MAY 2012

Did you know that by 2045, for the first time in human history, there will be more seniors than children in the world?  It’s been a “tough economy” the past few years, but even greater challenges lie ahead as the population strives to provide services and support for older adults.  How do we help ourselves and future generations?   We start by “taking care of business”!  Read on… 

Emergency Information Kits:   Did you pick up your cylinder or packet during the ARC’s grand opening celebration or the health fair last month?  If you have—great!   We hope you’re busy filling out the forms, getting them witnessed, notarized or signed as needed.  If you missed out in April, it’s not too late.  Stop by the ARC office (Room 102 across from the Oasis Library) between services (9-11 a.m.)  any Sunday beginning May 20th.  A volunteer will be happy to provide one.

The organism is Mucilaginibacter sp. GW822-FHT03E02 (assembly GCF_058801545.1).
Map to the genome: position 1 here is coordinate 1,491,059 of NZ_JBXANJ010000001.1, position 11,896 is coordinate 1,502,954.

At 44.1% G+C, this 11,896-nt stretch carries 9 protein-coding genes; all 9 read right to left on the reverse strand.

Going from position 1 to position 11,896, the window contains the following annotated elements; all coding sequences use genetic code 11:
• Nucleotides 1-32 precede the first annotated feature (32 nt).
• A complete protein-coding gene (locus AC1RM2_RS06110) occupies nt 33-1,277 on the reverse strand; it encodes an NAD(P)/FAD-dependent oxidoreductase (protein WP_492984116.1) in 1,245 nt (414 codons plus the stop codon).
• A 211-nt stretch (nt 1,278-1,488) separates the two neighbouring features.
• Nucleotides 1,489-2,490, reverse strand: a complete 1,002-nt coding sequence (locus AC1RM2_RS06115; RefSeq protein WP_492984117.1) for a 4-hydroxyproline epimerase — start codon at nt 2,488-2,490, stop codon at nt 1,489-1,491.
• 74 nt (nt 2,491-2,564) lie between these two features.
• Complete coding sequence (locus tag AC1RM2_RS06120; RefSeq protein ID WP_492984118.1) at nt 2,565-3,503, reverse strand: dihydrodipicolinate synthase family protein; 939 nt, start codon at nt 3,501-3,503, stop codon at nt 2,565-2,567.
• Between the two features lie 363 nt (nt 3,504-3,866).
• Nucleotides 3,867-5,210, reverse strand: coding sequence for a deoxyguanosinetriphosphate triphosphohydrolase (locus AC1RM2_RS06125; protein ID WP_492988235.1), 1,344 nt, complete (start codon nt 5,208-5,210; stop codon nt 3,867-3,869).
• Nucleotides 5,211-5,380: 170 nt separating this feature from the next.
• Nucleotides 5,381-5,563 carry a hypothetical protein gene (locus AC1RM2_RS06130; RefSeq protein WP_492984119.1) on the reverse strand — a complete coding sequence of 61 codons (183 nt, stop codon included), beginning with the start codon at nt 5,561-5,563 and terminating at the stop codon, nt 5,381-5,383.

Medicare Preventative Benefits:  While 24 million seniors took advantage of free preventative services in 2011, millions more missed out on these benefits.  To learn what’s included, visit the Centers for Medicare Services (CMS) at 

Chronic Disease Management:  A recent Wall Street Journal article lauds the new

“Chronic Disease Self-Management Program” designed to help patients and their families manage symptoms and treatments.  Read more at  To read about how one man changed a half dozen lives with this program, visit

Emergency/Disaster Preparedness:  May is “Older Americans Month,” and the Department of Health and Human Services wants to insure that seniors, their families, and caregivers are prepared for emergency or disastrous situations, and that they know how to get immediate help and long-term assistance should one occur.  For more information of use to all citizens, please visit HHS’s website: